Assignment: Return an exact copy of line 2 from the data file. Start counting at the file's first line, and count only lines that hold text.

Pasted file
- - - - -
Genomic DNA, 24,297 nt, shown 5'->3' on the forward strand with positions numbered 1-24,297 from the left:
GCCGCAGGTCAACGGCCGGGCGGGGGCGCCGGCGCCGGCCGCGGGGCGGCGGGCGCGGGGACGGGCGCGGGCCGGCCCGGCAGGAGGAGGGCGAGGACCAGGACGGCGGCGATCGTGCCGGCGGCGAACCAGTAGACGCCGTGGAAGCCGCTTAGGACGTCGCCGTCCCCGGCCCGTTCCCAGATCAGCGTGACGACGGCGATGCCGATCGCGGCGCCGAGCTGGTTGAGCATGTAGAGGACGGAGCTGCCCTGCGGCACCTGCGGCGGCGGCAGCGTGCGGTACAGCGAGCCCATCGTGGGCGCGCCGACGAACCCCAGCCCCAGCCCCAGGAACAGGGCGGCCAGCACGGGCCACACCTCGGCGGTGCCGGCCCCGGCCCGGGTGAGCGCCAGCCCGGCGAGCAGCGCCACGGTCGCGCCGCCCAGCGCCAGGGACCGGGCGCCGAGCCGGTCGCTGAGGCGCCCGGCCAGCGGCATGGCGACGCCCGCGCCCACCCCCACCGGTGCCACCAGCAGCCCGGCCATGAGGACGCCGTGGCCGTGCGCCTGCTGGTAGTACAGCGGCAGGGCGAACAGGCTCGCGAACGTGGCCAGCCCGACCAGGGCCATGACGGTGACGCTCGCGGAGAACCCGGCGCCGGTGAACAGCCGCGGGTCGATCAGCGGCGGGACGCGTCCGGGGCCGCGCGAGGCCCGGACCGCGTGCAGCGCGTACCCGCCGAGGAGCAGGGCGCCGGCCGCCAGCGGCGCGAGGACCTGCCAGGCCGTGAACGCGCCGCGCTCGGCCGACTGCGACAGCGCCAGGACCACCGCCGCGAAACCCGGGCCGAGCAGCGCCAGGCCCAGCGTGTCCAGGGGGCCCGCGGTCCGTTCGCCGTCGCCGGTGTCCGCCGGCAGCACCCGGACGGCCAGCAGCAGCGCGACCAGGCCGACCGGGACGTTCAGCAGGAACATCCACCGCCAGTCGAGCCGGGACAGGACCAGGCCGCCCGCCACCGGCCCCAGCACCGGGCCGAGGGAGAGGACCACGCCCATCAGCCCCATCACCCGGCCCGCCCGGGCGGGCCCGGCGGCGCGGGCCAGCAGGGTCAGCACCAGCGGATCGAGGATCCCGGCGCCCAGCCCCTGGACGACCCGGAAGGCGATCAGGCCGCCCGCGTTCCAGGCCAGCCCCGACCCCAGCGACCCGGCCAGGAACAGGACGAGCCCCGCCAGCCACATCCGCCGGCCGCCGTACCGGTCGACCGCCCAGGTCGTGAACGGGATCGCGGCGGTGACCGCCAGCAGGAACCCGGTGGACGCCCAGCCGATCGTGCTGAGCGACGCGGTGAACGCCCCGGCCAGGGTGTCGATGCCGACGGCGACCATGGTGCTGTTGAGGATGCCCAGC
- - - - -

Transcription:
GCCGCAGGTCAACGGCCGGGCGGGGGCGCCGGCGCCGGCCGCGGGGCGGCGGGCGCGGGGACGGGCGCGGGCCGGCCCGGCAGGAGGAGGGCGAGGACCAGGACGGCGGCGATCGTGCCGGCGGCGAACCAGTAGACGCCGTGGAAGCCGCTTAGGACGTCGCCGTCCCCGGCCCGTTCCCAGATCAGCGTGACGACGGCGATGCCGATCGCGGCGCCGAGCTGGTTGAGCATGTAGAGGACGGAGCTGCCCTGCGGCACCTGCGGCGGCGGCAGCGTGCGGTACAGCGAGCCCATCGTGGGCGCGCCGACGAACCCCAGCCCCAGCCCCAGGAACAGGGCGGCCAGCACGGGCCACACCTCGGCGGTGCCGGCCCCGGCCCGGGTGAGCGCCAGCCCGGCGAGCAGCGCCACGGTCGCGCCGCCCAGCGCCAGGGACCGGGCGCCGAGCCGGTCGCTGAGGCGCCCGGCCAGCGGCATGGCGACGCCCGCGCCCACCCCCACCGGTGCCACCAGCAGCCCGGCCATGAGGACGCCGTGGCCGTGCGCCTGCTGGTAGTACAGCGGCAGGGCGAACAGGCTCGCGAACGTGGCCAGCCCGACCAGGGCCATGACGGTGACGCTCGCGGAGAACCCGGCGCCGGTGAACAGCCGCGGGTCGATCAGCGGCGGGACGCGTCCGGGGCCGCGCGAGGCCCGGACCGCGTGCAGCGCGTACCCGCCGAGGAGCAGGGCGCCGGCCGCCAGCGGCGCGAGGACCTGCCAGGCCGTGAACGCGCCGCGCTCGGCCGACTGCGACAGCGCCAGGACCACCGCCGCGAAACCCGGGCCGAGCAGCGCCAGGCCCAGCGTGTCCAGGGGGCCCGCGGTCCGTTCGCCGTCGCCGGTGTCCGCCGGCAGCACCCGGACGGCCAGCAGCAGCGCGACCAGGCCGACCGGGACGTTCAGCAGGAACATCCACCGCCAGTCGAGCCGGGACAGGACCAGGCCGCCCGCCACCGGCCCCAGCACCGGGCCGAGGGAGAGGACCACGCCCATCAGCCCCATCACCCGGCCCGCCCGGGCGGGCCCGGCGGCGCGGGCCAGCAGGGTCAGCACCAGCGGATCGAGGATCCCGGCGCCCAGCCCCTGGACGACCCGGAAGGCGATCAGGCCGCCCGCGTTCCAGGCCAGCCCCGACCCCAGCGACCCGGCCAGGAACAGGACGAGCCCCGCCAGCCACATCCGCCGGCCGCCGTACCGGTCGACCGCCCAGGTCGTGAACGGGATCGCGGCGGTGACCGCCAGCAGGAACCCGGTGGACGCCCAGCCGATCGTGCTGAGCGACGCGGTGAACGCCCCGGCCAGGGTGTCGATGCCGACGGCGACCATGGTGCTGTTGAGGATGCCCAGC